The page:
The Government backs this principle with the Soft Landings Framework and PAS 1192-3, a new BIM specification that focuses on the information management requirements during the operational phase of assets. It recognises that operating and maintaining buildings can represent a large percentage of the whole-life costs and that operational savings can pay back any upfront premium in construction expenses in just a few years.

An EU Directive on public procurement is also due to come into force in the UK by 2016 that will see public sector organisations choosing the ‘most economically advantageous tender’. From the point of view of the contracting authority this shall be identified on the basis of the price or cost, using a cost-effectiveness approach, such as life-cycle, and may include the best price-quality ratio.

Reviewing whole-life costs

The long-term energy savings and financial rewards that can be reaped from upgrading to condensing boilers speak for themselves. The following example compares an atmospheric boiler system with a condensing boiler system in a building with heating available on demand continuously, seven days a week, for a 39-week heating season. The costs have been based on a 25-year life and the operational, and energy costs have included an inflationary rate of 2%.

Energy costs (in particular gas) account for the highest proportion over the life of both products — typically 90 to 95%.

• Over the life of the boiler plant you could see a 35% saving in gas consumption — £220 000.

• Taking into account the initial outlay for condensing boilers, a saving of more than £200 000 can still be gained over the life of the boiler — an annual saving of approximately £8000.

• As a result of reducing the gas consumption there will be an associated reduction in carbon emissions — 35%.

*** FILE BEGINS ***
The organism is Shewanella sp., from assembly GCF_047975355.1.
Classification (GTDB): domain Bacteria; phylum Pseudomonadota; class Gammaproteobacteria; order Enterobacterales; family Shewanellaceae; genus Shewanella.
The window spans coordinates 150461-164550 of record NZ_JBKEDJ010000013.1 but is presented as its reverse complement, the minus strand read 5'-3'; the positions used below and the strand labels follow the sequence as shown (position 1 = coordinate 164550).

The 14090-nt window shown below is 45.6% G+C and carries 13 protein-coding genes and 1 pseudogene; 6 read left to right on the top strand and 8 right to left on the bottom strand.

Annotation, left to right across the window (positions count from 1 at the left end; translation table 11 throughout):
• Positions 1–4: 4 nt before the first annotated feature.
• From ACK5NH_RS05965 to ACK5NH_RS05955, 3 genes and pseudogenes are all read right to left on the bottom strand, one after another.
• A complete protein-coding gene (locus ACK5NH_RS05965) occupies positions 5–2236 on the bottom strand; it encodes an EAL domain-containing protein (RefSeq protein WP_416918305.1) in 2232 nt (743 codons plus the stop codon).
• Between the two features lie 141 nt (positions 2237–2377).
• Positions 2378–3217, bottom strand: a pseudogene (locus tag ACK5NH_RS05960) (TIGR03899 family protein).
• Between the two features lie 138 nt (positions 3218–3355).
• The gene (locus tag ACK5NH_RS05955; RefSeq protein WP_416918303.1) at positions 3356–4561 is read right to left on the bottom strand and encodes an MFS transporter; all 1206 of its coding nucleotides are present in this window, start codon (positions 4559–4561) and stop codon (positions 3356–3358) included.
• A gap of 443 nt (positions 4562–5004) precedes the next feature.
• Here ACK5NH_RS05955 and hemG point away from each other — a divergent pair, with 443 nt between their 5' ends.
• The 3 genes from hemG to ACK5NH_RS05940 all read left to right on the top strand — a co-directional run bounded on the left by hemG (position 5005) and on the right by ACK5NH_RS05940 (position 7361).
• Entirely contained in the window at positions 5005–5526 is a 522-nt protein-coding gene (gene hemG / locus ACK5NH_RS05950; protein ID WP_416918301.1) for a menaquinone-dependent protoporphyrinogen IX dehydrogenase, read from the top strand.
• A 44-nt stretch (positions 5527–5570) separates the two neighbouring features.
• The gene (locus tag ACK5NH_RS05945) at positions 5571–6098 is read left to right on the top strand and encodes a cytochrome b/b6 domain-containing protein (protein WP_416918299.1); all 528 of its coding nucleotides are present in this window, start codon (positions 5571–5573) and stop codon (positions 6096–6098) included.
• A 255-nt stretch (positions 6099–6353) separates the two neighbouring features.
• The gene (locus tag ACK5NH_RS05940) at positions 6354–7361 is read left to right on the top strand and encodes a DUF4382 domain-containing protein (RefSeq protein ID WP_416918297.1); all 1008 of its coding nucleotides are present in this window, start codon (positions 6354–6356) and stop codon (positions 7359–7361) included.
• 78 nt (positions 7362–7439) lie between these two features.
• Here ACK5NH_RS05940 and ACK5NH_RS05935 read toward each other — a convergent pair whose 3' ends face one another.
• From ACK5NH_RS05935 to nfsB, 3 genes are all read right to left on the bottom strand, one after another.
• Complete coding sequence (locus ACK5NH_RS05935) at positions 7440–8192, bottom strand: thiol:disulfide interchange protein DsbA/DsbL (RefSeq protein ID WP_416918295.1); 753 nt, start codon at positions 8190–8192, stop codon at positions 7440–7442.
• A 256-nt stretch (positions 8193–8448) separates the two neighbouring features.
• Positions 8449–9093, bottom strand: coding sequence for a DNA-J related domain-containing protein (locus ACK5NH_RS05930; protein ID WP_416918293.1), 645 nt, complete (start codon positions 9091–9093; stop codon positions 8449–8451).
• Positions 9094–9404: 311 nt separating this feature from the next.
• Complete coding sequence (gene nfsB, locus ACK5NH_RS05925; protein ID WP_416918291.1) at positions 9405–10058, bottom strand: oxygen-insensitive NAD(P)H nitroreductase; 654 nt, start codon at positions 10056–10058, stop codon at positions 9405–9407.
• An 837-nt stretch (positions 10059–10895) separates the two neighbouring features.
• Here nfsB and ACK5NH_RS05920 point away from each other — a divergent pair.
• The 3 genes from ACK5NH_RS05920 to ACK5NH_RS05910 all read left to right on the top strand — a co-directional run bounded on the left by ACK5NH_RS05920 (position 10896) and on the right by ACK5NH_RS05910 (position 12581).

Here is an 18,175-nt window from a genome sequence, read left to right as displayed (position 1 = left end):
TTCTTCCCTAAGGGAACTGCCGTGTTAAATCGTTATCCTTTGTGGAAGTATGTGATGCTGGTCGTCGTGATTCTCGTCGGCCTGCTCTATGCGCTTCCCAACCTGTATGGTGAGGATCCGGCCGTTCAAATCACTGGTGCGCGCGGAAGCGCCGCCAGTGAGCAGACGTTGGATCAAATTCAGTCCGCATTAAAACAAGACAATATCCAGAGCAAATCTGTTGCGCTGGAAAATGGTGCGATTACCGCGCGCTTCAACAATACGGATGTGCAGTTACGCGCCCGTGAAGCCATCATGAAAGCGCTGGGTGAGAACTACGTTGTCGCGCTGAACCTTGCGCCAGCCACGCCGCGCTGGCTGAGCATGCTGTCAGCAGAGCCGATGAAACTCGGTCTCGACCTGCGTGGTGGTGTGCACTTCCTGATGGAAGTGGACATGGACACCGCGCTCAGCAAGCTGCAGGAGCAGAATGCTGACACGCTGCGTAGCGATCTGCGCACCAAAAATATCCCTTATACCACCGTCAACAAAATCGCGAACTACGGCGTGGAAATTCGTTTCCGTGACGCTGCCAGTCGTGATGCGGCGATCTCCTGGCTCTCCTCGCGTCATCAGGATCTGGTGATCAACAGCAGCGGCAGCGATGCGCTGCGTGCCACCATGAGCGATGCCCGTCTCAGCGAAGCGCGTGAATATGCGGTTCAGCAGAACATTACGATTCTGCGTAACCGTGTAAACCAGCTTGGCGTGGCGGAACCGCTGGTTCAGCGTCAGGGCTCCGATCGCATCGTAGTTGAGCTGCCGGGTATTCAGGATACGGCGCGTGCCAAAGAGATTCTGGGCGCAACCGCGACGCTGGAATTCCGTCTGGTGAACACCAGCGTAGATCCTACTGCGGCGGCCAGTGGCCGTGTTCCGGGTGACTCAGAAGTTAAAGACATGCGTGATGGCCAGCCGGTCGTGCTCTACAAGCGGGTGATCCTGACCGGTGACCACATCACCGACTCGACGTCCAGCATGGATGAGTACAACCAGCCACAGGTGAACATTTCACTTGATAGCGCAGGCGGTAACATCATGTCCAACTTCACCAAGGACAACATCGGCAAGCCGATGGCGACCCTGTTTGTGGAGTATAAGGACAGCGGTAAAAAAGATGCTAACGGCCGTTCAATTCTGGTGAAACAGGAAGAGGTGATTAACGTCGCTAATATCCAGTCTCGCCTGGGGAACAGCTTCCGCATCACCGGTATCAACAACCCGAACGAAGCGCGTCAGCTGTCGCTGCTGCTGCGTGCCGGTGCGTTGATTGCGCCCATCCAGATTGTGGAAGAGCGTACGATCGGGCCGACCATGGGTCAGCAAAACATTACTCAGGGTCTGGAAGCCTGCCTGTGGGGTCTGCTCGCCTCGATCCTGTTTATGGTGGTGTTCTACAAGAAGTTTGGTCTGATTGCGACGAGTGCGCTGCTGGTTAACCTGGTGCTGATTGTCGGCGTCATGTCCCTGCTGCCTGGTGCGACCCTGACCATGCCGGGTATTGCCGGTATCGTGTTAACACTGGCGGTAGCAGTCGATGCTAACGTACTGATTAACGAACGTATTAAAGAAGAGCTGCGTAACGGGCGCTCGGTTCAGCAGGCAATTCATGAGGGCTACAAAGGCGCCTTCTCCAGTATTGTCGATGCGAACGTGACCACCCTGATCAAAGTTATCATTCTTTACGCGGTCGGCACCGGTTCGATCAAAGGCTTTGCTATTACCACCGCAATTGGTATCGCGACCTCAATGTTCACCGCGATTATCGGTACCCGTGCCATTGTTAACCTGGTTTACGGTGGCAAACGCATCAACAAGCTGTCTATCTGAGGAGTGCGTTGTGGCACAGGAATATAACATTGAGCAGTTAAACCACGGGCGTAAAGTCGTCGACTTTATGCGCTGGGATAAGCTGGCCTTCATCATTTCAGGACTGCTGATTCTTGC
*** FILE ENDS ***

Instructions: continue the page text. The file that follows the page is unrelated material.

• Newer condensing boilers can provide up to 80% reduction in NOx emissions over atmospheric boilers. They are also more likely to comply with the NOx level stipulated in ErP Sept 2015 (levels to be at less than 56 mg/kWh).

That example is a direct system comparison and hasn’t factored in any improvements to the system. There may be the opportunity to integrate renewable-energy products such as biomass boilers or combined heat and power plant.

Looking beyond the gas boiler to the whole system and building could result in even more efficiency gains and reductions in energy use.

The annual savings in fuel costs for more efficient boilers more than outweighs the difference in initial capital costs.

Although incentives for renewables and energy-efficient products are plentiful at the moment, we at Hamworthy have always advocated that projects need to be financially viable in their own right. Government grants and incentives should be seen as a bonus — not relied on to justify the business case. The example proves that real, substantial savings can be made without extra incentives.

The task we face as an industry is communicating these benefits.

Often in large organisations or leased buildings the capital expenditure comes out of a different budget to the gas bills. Getting the message to the right people can be challenging, but it is a challenge we should be taking on to keep the UK on track to meeting its carbon reduction targets.

Keith Thompson is sales and marketing director with Hamworthy Heating.